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Mysterious Martian dunes snapped by Curiosity rover

Large wind ripples with superimposed small ripples on the Namib Dune of the Bagnold Dune Field, Gale crater, Mars.
Wavy sediments set in stone may help planetary scientists unravel the Red Planet's atmosphere.
Strange sand formations somewhere between ripples and dunes have been found on Mars, which scientists say will help them glean information about the evolution of the planet's atmosphere.

On Earth, water and wind create large, sweeping dunes and small ripples a few centimetres wide. But this new type of Martian dune has wave formations on the scale of several metres.

The observations, made by the Curiosity rover and the Mars Reconnaissance Orbiter, were reported in Science.

Ripples and dunes are certainly not confined to Earth and Mars. Venus, Saturn's moon Titan and even the comet 67P/Churyumov-Gerasimenko have some kind of wavy pattern etched into their surface.

But when Mathieu Lapotre from Caltech in the US and colleagues analysed images of sand formations beamed back by Curiosity rover, which is trundling around Gale Crater, they knew they were different to anything on Earth.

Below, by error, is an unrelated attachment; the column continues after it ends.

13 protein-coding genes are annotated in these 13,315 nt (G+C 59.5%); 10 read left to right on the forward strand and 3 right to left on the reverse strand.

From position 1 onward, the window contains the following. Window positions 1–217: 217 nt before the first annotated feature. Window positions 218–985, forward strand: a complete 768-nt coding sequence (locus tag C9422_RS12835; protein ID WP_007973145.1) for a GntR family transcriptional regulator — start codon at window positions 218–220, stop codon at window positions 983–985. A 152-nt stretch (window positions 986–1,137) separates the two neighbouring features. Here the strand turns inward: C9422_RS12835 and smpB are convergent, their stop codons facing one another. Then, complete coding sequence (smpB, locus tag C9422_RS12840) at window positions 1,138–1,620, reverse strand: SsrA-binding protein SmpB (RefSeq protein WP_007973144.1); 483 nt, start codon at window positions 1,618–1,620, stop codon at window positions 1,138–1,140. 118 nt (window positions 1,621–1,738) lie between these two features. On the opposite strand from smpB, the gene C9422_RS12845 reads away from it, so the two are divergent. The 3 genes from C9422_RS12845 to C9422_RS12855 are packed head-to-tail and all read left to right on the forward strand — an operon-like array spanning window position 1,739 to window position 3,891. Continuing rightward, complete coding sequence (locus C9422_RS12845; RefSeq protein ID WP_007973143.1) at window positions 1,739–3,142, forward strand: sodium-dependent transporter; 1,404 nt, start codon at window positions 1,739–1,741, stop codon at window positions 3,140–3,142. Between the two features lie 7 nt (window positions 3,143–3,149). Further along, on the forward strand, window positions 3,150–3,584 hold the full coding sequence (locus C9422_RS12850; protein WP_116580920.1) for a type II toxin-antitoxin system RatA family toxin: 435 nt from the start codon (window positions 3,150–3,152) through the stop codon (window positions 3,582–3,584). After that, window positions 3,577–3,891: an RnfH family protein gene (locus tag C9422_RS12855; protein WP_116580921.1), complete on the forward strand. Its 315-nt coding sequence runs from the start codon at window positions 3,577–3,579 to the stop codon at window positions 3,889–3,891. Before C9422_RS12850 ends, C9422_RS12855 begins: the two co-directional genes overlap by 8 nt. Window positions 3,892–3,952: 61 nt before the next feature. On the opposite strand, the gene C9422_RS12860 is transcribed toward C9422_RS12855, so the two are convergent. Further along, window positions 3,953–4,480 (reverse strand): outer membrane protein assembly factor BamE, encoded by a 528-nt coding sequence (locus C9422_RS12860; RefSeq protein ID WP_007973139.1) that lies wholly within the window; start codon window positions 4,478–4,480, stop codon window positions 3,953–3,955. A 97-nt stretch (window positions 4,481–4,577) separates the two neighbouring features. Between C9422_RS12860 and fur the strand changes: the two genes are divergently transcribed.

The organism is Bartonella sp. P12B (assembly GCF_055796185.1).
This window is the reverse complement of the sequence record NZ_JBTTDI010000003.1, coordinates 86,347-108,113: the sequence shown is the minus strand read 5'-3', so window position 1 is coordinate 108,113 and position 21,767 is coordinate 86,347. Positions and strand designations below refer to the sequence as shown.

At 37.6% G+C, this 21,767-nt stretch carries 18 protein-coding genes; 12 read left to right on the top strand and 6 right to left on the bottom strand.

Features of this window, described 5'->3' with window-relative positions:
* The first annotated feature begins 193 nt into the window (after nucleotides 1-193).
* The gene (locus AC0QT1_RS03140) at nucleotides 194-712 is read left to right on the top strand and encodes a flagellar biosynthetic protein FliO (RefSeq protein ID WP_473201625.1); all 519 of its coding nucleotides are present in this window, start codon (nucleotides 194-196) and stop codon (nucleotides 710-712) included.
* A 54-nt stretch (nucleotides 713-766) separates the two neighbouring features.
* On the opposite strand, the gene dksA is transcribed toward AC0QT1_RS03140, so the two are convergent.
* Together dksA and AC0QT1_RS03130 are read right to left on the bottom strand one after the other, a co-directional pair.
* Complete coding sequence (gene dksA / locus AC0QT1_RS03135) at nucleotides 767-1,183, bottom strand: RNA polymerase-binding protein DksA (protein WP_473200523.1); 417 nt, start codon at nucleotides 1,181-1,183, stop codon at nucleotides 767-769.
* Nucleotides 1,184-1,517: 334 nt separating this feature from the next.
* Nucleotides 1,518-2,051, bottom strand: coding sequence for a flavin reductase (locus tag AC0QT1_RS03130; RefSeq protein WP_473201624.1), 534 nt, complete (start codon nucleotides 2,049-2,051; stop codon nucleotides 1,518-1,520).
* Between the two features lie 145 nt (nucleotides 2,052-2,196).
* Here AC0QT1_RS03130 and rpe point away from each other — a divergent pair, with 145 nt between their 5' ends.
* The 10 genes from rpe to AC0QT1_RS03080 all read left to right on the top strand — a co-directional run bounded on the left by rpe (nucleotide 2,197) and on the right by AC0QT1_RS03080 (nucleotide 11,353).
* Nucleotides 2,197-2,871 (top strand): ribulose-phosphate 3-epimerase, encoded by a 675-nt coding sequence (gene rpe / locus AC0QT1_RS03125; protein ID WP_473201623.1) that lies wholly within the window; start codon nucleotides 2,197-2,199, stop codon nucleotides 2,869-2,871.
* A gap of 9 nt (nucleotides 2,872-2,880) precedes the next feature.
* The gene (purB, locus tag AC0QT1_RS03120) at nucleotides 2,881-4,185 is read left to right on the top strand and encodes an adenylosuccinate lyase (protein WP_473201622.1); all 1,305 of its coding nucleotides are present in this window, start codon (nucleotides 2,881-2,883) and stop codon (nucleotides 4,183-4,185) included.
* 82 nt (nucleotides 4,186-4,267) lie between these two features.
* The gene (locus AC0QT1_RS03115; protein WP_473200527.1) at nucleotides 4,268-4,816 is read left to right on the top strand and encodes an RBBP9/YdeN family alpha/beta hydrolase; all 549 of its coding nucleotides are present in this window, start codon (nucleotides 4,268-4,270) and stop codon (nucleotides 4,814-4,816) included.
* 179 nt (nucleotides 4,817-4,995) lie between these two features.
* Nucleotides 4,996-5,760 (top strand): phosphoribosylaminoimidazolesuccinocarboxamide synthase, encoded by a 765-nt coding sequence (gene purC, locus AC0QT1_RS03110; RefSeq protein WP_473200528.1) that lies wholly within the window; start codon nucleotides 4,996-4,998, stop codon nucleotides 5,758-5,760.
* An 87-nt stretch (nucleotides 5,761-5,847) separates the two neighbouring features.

Curiosity rover snaps a self-portrait at the Namib Dune
Their shape and spacing looked as though they were created by water currents. But Gale Crater is a desert. So what was going on?

Lapotre's team drew on previous experiments that explored how ripples form on Earth and modelled how these new "wind-drag" ripples might have formed under the thin Martian atmosphere.

They found the shape and size of the Martian ripples matched their modelling.

They also calculated the effects of a thicker Martian atmosphere and found ripples would shrink.

So by identifying ancient waves in sedimentary deposits and measuring their size and shape, the researchers suggest they could work backwards to calculate the thickness of the atmosphere at the time.

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